Frequently Asked Questions
**If you have specific questions that were not addressed in the about page, help pages or here, feel free to write us and we will add them (firstname.lastname@example.org).
How much time takes a PROSS calculation?
The time required for PROSS to complete a calculation depends on the size of your protein and on the number of other queries running in parallel. You may receive the output email within few hours or within 1-2 days. If after 2 days you haven't received the output email, checkout the next question and if the answer is not there please contact us (email@example.com).
Can I submit a structure with missing density (missing residues/loops)?
Yes! You may submit a structure that has some missing residues.
Obviously, the missing residues will not be mutated, PROSS is not aware to their existence. In addition, 3 residues from each side (N and C) of the missing part will not be mutated either (because we can't be sure what is going on there from a structural point of view). In the final output however, you should get the stabilized sequences with the missing residues, but we strongly recommend that you align the final sequences with the original sequence you typically use to make sure that there wasn't any problem with the addition of the missing residues (the addition to the final sequence is based on the fasta file downloaded from RCSB or provided by the user in case of using the upload structure option).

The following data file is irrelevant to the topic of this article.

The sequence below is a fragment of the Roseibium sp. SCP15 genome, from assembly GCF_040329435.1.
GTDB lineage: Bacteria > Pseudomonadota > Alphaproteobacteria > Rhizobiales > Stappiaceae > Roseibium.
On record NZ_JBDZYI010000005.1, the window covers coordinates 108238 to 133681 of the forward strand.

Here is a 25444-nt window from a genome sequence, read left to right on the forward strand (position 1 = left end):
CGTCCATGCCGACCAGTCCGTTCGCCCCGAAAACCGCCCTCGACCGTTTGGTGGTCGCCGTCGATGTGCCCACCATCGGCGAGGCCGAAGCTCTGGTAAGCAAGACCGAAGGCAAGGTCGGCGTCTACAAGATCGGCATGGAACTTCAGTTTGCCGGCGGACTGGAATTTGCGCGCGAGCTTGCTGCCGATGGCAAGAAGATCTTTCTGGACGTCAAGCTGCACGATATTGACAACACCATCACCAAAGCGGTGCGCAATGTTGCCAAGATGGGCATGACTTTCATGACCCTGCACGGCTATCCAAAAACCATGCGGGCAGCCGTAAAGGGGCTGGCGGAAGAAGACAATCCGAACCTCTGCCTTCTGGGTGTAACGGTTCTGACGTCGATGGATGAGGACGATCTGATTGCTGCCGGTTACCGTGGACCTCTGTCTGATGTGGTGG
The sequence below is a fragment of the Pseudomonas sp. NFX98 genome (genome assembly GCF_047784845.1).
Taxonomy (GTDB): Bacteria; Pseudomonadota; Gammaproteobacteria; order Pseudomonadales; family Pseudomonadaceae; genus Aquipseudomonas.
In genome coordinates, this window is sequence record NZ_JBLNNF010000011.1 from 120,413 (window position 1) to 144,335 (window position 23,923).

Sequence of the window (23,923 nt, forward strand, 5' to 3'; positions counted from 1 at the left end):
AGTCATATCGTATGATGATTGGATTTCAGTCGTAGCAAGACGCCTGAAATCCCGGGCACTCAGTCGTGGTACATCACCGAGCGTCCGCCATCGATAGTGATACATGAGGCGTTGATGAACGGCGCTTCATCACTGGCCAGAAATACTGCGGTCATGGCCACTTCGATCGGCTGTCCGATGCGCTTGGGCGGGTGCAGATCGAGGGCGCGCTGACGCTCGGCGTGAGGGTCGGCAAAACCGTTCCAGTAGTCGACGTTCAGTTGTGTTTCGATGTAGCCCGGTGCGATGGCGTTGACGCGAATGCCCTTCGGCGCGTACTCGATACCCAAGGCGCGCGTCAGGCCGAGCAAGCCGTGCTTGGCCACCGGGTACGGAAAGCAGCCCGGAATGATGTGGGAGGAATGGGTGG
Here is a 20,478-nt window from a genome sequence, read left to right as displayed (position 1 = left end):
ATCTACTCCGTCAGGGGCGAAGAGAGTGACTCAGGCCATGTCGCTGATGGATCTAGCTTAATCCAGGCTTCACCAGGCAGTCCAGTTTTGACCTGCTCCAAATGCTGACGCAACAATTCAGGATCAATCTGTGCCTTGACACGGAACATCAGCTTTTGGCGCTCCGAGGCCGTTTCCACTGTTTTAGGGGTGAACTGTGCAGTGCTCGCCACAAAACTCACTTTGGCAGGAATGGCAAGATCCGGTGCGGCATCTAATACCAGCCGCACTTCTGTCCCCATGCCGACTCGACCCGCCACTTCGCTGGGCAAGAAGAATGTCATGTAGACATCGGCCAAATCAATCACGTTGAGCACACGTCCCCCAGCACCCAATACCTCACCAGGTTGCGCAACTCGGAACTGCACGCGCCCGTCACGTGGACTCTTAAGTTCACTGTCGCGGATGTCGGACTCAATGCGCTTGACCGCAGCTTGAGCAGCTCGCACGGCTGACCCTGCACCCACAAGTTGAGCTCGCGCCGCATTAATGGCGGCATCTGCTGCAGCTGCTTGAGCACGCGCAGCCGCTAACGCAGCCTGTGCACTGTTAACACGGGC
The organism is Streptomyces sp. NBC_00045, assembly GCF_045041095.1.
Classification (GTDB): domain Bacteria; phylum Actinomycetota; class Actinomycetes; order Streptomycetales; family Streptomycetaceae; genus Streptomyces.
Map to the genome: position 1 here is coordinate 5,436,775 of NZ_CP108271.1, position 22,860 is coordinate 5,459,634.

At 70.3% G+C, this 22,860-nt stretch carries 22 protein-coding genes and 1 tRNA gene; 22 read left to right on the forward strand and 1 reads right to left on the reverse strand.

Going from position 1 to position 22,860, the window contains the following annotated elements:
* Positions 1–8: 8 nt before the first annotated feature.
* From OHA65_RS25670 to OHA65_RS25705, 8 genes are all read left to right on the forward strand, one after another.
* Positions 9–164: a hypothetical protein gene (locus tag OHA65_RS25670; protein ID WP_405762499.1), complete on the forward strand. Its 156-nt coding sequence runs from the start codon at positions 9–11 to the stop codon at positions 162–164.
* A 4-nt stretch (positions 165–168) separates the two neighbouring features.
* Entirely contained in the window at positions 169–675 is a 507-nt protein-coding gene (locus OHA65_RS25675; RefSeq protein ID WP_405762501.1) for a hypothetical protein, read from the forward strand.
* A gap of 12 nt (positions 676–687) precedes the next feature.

Also note that in case you use another structure/model to define specific residue numbers to fix, make sure that the defined residues are not missing in the structure that you actually submit. Do not refer to residue numbers that are not in the submitted structure.
Can I submit a PSE file created by Pymol?
No. You can't submit a PSE file. The format of submitted structure should always be pdb.
In Pymol there is an option called "save molecule" that allows you to save specific molecules in a pdb format.
Can I submit a NMR structure?
No, you can't.
Though, if you tweak the NMR-based pdb file to look as if it is based on a crystal structure (having all atoms appearing only once), you can submit. However, we strongly recommend avoiding NMR structures, they are typically not accurate enough for these kind of calculations.